GREEN BAY - Jared Cook felt the “sharp” pain in the bottom of his foot around the third week of organized team activities, and he kept running. Kept cutting. Kept practicing.
The Green Bay Packers' new tight end didn’t think his injury was serious. He still doesn’t. Cook said he practiced for “about a week” before letting the team’s medical staff know. So, yes, Cook was surprised when team doctors suggested “preventative” surgery. Though, Cook said, he made the final decision.
Better to go under the knife in late June than early November.
“No, it wasn’t anything serious,” Cook said Tuesday after the Packers' first training camp practice, which he watched as one of six players on the physically unable to perform list. “It was just, they didn’t want it to prolong and something happen later on down the road in season. … I’d just be rather safe than sorry.”
Cook didn’t have a timetable for his return, but it is unlikely to be imminent. A league source said Cook, the Packers' lone offseason free-agent acquisition, could be on track to return by preseason’s second week. That would mean Cook would miss not only the Hall of Fame
Game against the Indianapolis Colts but also the first two weeks of training camp, his team’s most critical practices.
Of course, the Packers play an extra preseason game this year. Even if Cook didn’t return until the Packers' preseason home opener Aug. 12 against the Cleveland Browns, he still could play a full slate of four preseason games.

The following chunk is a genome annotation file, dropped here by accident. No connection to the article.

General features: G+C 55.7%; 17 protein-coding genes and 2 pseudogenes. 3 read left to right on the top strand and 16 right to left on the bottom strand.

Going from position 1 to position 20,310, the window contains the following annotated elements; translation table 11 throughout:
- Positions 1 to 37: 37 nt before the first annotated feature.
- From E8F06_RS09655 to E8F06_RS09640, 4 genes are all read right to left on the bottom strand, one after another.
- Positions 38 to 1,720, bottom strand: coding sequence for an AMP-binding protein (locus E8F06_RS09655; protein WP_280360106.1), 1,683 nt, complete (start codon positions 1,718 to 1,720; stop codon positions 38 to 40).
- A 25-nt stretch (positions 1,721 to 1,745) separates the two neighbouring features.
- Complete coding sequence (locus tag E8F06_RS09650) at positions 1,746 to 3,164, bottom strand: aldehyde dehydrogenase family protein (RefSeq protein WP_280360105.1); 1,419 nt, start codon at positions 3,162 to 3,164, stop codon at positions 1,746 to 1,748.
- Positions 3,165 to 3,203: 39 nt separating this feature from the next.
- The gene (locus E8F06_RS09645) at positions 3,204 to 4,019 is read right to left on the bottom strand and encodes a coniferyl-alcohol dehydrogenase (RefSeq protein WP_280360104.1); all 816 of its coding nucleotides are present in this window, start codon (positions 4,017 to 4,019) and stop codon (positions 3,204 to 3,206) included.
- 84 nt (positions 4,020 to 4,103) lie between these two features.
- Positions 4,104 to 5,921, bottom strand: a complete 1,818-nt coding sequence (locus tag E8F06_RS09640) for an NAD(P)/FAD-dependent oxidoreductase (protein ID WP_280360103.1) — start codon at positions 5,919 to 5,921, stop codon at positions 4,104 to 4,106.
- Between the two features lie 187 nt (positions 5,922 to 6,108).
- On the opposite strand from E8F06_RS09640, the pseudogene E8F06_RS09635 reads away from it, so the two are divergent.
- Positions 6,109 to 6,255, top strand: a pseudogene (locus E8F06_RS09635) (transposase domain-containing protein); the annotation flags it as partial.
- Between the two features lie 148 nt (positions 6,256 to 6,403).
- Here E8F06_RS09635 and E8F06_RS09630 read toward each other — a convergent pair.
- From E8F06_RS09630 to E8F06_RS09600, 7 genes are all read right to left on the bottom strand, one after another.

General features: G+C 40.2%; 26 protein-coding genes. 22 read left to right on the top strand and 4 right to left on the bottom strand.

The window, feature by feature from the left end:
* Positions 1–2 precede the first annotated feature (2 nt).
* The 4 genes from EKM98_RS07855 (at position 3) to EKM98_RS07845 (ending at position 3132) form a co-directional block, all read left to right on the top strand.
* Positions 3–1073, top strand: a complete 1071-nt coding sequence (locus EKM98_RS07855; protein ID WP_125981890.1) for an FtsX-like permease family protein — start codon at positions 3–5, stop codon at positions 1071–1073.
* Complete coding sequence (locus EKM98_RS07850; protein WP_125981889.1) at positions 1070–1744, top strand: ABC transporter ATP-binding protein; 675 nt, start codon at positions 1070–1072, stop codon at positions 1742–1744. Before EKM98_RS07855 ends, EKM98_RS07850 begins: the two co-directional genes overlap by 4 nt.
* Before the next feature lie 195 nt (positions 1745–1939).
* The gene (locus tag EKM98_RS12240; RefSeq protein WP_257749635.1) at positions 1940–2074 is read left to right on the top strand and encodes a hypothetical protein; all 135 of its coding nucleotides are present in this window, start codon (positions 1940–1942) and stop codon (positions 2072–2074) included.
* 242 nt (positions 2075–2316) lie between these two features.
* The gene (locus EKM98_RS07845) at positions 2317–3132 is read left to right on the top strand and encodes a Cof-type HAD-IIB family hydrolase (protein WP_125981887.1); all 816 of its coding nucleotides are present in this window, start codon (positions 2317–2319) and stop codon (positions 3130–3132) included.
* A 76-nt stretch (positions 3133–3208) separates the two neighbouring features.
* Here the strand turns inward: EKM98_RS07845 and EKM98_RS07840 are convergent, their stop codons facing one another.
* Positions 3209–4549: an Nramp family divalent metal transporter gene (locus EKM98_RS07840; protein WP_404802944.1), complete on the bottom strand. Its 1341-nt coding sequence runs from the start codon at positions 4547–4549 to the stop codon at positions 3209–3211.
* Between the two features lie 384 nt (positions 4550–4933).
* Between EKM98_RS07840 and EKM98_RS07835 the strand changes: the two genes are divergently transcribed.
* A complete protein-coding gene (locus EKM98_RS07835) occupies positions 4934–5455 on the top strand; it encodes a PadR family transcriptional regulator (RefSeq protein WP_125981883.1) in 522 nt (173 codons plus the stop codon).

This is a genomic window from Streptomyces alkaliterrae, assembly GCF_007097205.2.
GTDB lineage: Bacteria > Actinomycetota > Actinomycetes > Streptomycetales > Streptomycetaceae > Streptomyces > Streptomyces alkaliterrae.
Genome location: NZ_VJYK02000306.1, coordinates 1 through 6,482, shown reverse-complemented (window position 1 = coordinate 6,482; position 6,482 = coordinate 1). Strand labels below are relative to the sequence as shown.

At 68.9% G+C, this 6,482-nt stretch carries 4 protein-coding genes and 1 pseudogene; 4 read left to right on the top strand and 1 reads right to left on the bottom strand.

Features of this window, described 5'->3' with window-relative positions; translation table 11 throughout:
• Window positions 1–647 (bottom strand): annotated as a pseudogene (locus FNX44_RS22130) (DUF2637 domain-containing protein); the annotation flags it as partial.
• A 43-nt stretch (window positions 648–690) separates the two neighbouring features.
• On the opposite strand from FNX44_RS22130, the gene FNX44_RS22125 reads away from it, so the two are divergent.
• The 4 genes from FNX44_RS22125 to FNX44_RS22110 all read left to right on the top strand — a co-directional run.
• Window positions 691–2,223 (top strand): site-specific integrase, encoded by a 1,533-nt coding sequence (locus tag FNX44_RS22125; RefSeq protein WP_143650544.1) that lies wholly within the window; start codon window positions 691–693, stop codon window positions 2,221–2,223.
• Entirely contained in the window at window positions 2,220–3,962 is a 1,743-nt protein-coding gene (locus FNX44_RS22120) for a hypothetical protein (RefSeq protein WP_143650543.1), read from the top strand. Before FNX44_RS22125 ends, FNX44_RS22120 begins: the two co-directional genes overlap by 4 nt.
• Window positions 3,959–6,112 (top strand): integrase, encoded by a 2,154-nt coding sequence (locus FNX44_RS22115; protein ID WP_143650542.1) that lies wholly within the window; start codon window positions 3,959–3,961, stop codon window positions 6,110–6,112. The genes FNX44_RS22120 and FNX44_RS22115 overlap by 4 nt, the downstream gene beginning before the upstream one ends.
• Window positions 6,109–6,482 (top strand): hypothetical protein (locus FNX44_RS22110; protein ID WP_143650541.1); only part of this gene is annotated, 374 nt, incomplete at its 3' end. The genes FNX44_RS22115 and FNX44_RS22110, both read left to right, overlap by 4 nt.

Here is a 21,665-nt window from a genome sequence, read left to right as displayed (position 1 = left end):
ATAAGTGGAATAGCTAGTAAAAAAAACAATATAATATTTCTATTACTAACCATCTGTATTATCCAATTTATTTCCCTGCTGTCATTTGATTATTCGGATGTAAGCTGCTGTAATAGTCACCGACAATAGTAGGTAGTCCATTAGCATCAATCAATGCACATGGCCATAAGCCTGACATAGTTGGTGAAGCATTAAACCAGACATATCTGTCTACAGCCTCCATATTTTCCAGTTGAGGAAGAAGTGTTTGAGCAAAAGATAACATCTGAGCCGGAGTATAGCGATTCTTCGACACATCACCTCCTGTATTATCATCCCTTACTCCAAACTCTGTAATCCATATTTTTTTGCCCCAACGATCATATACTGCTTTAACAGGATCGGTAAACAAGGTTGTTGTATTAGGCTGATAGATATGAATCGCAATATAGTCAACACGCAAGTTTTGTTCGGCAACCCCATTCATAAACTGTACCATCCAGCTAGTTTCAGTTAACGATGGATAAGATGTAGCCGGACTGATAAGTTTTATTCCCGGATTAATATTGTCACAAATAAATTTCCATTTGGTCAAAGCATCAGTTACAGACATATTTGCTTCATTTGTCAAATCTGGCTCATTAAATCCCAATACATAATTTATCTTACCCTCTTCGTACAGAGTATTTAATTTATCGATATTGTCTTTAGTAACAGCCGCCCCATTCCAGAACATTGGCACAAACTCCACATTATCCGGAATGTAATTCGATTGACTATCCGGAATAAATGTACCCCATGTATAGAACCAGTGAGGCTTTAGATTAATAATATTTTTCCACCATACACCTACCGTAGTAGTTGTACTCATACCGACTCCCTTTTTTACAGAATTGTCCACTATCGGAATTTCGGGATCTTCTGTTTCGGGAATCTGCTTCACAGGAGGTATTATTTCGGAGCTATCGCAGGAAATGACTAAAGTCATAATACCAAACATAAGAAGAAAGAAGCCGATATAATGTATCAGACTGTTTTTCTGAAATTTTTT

“I think the extra week will take care of that,” coach Mike McCarthy said when asked how Cook can avoid falling too far behind, “and so he looks good. Everything was positive. So, he’s a pro. I’m not concerned.”
If he was in Los Angeles with the Rams, his absence wouldn’t be an issue. Cook is an eighth-year veteran. He has reached the stage in his career where coaches and quarterbacks give him their trust.
In Green Bay, he’s the new kid in school. The offense is unfamiliar. Cook said he pays attention in practice, studying Aaron Rodgers’ presnap signals and cadence. Still, nothing builds chemistry between a tight end and quarterback like practice reps.
“I don’t want to put more urgency on it,” Rodgers said, “but it’s important that he gets out there at some point.”
For Cook, it’s a situation he hasn’t faced before. He has been durable over his first seven seasons, missing only five games. He never missed a game in three seasons with the Rams.
Perhaps the biggest adjustment, Cook said, will be blocking. Without live reps, he’ll have to knock the rust off on the fly. Cook knows he’ll benefit returning to the field sooner than later.
“Whether we’re in a new system or not,” Cook said, “you want to be out there on the field. That’s where you have the most fun. That’s what you’re basically bred to do. It’s not fun being separated from everybody and doing special drills to get you back. You want to be out there having fun with your teammates, but it’s just something I have to endure now so later on it’ll be better.”